I didn’t write the text attributed to
me some indentations down in this thread. It was from a comment by
Will Nelson on this post:https://www.fightaging.org/archives/2013/12/natural-human-longevity-is-accompanied-by-increased-healthspan.php
I don’t agree with the evolutionary part of the comment, but do
agree that understanding the progression of a complex process is
not necessarily relevant to preventing it or reversing it. The
analogy I’ve used recently involves peeling paint on a wall. You
can spend a lot of time modeling the way in which paint and wall
interact over time, so as to formulate better paint or better
walls, or just understand how patterns of peeling develop if
that’s your thing, or you can sand and repaint occasionally if
having a good-looking painted wall is your thing. Compare levels
of knowledge and levels of effort, etc.
On 12/29/2013 08:37 PM, Robert Young wrote:
Regarding Reason’s oversimplification of the aging process:
Everyone seems to be distracted by the incredible complexity of the systems which sustain life… and it’s no wonder they are complex; they are the product of billions of years of natural selection through evolution. However, the modes of damage operating in these systems were not subject to a process of selection.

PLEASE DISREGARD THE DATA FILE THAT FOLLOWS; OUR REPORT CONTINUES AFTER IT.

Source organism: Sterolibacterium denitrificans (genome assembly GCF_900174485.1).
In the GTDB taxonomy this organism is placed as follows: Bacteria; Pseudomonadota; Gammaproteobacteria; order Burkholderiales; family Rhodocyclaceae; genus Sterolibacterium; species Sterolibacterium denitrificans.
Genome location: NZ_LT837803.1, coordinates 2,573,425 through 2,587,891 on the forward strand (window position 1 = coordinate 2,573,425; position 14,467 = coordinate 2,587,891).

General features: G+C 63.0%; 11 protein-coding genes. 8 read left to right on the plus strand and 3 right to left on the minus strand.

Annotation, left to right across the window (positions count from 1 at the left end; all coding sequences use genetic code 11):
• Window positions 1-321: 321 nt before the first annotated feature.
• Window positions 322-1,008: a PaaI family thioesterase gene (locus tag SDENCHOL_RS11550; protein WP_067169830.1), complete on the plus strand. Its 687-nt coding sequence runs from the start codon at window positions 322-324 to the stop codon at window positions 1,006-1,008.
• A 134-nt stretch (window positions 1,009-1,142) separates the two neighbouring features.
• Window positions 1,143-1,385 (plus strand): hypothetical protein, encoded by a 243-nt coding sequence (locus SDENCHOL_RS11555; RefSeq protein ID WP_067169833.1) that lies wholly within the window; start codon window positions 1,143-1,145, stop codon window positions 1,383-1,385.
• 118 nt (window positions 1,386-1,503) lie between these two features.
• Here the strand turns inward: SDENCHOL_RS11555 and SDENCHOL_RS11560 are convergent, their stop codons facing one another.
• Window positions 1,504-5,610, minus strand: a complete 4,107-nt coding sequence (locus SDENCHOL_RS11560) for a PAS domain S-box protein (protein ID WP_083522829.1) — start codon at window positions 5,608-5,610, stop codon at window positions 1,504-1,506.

AND WHY NOT? Wouldn’t processes that cause less damage favor longer-lived individuals, at least to the point of reproductive success?
Thus, there’s no reason for them to be particularly complex.
If your “if” statement is incorrect, so would your “then” statement.
So, it is a conceptual mistake to argue that damage repair must be incredibly complex, just because life systems are complex.
Or, it’s a conceptual mistake to argue that damage repair must be simple, simply because you wish it to be.
By comparison with machinery, the same rust affects both a simple metal pipe and a very complex Swiss watch. The solution is the same for both, apply some rust-removing agents to each part.
Another oversimplification that seeks to define aging-related damage as just one, outside process, rather than intrinsic damage within the system itself.
Currently, biologists mainly focus on understanding every detail of the networks that give rise to life, but most of this knowledge is bound to be irrelevant for damage repair. We’re not trying to rebuild the system from scratch, just “remove the rust.” The problem currently looks very hard, because few people are studying the actual problem (rust removal).
I’d like to be proven wrong, but I think a lot of this is really wishful thinking. Even with Dr. Coles’s clogged-pipes argument: suppose we find a treatment for the buildup of amyloid proteins, and remove another cause of “premature” death? All the other body systems in a 115-year-old have aged for 115 years, and something else will soon fail. All the systems are aging at the same time. We see that the strategy of “longest-lived” species, such as long-lived trees, is to grow new growth, not repair old damage. Renewing old systems is far more complex than your simple rust analogy allows. Take a look at this 113-year-old woman and tell me that all we need to do for rejuvenation is to “remove rust”.